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What it Felt Like to be THE LAST MAN ON THE MOON

Gene Cernan has been to space three times, to the Moon twice, and walked on its surface in 1972. In fact, he’s the last man to step foot on the Moon. But a new biographical documentary aptly titled The Last Man on the Moon doesn’t focus on Cernan’s life — it’s about his story, one that he hopes will inspire future generations to dream the impossible and make it happen.

Cernan’s career is pretty outstanding. A graduate of Purdue University, he joined the United States Navy as an aviator and was commissioned as an Ensign through the Naval Reserve Officers Training Corps. During his tenure he logged more than 5,000 hours in the air, 4,800 of which were done in jet aircraft, but it didn’t put him on a track to space. He watched as the first group of astronauts became national heroes and knew he wouldn’t be among them. He didn’t meet the qualifications. He was, in his own words, a “red hot arrogant jet pilot” but he wasn’t a test pilot.

The Navy had other ideas. He was handpicked by the Navy Department of Special Projects as a candidate for NASA’s astronaut corps. A couple of months after a strange trip to Houston where he was among 400 ace pilots all checked into the same hotel under the name Max Peck, Cernan got a call from NASA. Against all odds, he had been selected as one of the agency’s third group of 14 astronauts. It was a “Golly, why me?” moment that for Cernan underscored the role of fate in his life.


Cernan spent three years learning how to be an astronaut before he made his first trip to space as the pilot of Gemini 9. His main task on the flight was to test a jet pack-like maneuvering system. But it was still early days for NASA; the agency was still figuring out how to really work in space. He never tested the jet pack. The effort of retrieving and putting it on was so physically taxing it nearly killed him.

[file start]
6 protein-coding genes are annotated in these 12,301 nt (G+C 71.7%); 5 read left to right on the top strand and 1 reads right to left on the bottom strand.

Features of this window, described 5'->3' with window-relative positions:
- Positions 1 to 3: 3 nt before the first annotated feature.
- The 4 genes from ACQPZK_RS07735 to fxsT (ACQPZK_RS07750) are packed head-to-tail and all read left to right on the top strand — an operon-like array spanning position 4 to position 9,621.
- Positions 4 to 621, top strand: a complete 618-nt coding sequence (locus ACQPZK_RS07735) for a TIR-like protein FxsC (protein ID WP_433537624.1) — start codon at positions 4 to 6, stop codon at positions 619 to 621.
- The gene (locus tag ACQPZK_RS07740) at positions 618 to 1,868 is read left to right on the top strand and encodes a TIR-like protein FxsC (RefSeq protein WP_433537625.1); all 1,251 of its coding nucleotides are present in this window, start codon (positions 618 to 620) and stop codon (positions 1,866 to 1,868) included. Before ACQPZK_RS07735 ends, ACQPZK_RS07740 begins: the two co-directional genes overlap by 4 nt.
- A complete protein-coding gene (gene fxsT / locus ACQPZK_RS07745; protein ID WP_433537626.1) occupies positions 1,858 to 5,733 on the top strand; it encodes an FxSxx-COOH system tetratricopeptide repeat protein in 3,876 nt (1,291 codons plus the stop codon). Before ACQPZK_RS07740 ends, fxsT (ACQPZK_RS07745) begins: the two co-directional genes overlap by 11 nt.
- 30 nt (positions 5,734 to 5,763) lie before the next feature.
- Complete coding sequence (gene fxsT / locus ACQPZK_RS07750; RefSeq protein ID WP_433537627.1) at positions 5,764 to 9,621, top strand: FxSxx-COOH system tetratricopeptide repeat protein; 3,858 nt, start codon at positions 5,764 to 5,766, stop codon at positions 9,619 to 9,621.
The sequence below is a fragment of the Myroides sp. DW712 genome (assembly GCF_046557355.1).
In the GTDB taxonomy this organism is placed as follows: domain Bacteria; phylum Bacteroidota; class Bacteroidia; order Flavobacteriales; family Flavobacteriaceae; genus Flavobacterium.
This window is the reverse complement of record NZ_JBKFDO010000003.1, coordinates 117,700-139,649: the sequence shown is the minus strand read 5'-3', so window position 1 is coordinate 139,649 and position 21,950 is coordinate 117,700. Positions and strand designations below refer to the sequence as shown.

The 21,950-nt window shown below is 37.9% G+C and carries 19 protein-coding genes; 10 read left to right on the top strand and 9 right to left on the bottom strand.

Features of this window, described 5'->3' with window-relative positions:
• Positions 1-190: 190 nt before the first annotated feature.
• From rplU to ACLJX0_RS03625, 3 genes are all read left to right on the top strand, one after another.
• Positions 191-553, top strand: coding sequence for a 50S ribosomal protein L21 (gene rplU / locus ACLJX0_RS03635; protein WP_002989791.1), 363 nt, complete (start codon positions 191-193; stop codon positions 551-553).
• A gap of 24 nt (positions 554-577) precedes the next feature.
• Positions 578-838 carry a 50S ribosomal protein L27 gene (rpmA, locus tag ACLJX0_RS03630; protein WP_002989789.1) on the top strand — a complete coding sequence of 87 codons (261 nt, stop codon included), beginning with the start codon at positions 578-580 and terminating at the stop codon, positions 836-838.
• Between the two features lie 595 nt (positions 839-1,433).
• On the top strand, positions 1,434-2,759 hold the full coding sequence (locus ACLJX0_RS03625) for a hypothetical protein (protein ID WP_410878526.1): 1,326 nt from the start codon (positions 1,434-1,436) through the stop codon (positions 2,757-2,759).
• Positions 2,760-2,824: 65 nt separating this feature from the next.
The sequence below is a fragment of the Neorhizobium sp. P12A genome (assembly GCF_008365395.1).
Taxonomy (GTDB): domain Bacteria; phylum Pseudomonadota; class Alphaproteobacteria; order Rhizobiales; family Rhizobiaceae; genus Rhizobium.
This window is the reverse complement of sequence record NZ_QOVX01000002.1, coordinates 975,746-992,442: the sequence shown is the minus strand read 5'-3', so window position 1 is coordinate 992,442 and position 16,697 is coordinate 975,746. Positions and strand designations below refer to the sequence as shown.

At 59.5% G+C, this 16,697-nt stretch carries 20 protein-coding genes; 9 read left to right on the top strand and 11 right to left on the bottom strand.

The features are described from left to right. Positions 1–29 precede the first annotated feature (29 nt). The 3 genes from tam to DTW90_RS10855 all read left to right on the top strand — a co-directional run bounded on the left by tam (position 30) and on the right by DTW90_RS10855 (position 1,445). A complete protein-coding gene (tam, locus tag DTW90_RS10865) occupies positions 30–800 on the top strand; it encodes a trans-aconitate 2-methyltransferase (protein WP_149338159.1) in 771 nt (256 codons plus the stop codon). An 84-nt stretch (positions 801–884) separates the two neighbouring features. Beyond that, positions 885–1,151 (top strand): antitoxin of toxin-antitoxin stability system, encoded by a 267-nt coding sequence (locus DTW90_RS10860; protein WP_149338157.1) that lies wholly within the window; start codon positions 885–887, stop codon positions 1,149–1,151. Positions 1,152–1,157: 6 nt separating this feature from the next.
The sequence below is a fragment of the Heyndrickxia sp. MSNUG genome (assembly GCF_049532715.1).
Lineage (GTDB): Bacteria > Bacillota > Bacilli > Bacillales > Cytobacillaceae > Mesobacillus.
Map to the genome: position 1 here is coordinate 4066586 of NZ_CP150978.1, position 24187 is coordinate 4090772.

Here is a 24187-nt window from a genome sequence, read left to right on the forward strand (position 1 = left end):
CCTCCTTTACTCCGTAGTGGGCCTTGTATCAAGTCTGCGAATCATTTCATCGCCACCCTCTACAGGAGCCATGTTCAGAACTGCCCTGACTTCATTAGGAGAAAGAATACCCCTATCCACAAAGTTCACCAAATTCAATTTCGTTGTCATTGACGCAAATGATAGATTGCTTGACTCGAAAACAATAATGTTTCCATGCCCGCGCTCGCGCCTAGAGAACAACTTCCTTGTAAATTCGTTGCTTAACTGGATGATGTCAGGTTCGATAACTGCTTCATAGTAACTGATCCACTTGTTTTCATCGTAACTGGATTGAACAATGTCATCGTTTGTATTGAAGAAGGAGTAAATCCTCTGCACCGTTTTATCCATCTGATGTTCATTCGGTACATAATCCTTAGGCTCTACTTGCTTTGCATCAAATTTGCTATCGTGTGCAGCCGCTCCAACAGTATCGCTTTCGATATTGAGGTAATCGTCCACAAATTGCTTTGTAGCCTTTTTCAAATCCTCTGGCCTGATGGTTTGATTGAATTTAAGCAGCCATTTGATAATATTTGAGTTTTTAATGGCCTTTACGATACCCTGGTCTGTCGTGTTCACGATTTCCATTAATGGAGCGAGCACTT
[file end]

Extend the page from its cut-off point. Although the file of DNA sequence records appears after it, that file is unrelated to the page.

It was typical for NASA to run into unexpected problems. The agency trained its astronauts and flight controllers to deal with problems, but they couldn’t imagine all the problems that might crop up in flight. As Cernan describes the era, everyone working at NASA at the time was both “smart and arrogant enough” to find ways out of bad situations. Everyone accepted that the astronauts were putting themselves in a hostile environment. The best they could do was be as technically smart about it as possible. “If you’re afraid of not getting back,” he says, “then you shouldn’t go.”

Cernan’s second flight was as the Lunar Module Pilot on Apollo 10, NASA’s dress rehearsal for Apollo 11’s landing. He and commander Tom Stafford took the Lunar Module Snoopy towards the Moon but didn’t land; they stopped about 60 nautical miles from the surface. But Cernan went all the way on his last flight. As the commander of Apollo 17, he has spent more time than any man on the lunar surface, returned more samples, and left the last bootprints in the dust. He says he was aware that those prints would last forever, but in also felt certain there would be more bootprints on the Moon some day.


So while The Last Man on the Moon is all about Cernan’s life and spaceflights, he isn’t its subject. The movie is about his story, a story that he wants to preserve for the next generation of kids. Growing up, Cernan’s father only wanted his son to get the education he never got, and Cernan wanted to fly planes. He did both, got an education and learned to fly, and though there was no space program at the time it was the first step on his path to space. He says that fate was instrumental in getting him to the Moon, but he also believed in himself and took chances to get where he did.

Everyone has the right stuff embedded in them, Cernan says. “The right stuff to me is if you believe what you’re doing is the right thing to do and [are] willing to accept the challenge and accept the risk to get it done.” The movie isn’t about space or about Cernan, it’s about tapping into that right stuff that everyone has. Whatever you do, Cernan says, just do your best, and you’ll surprise yourself.


Whether you’re an Apollo fanatic or just like a good inspiring story, Last Man on the Moon is compelling and well worth watching. The film premieres tonight at the SXSW festival in Austin, Texas.


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  1. Jimbo says:

    HELL YES! Gene Cernan is an American Treasure!
    I have often wondered what it would be like to close the hatch on the last mission to the moon, knowing the final Apollo Missions were in Jeopardy. That is real nerve.
    God Bless Gene Cernan, Charlie Duke and John Young. Right Stuff, everyone.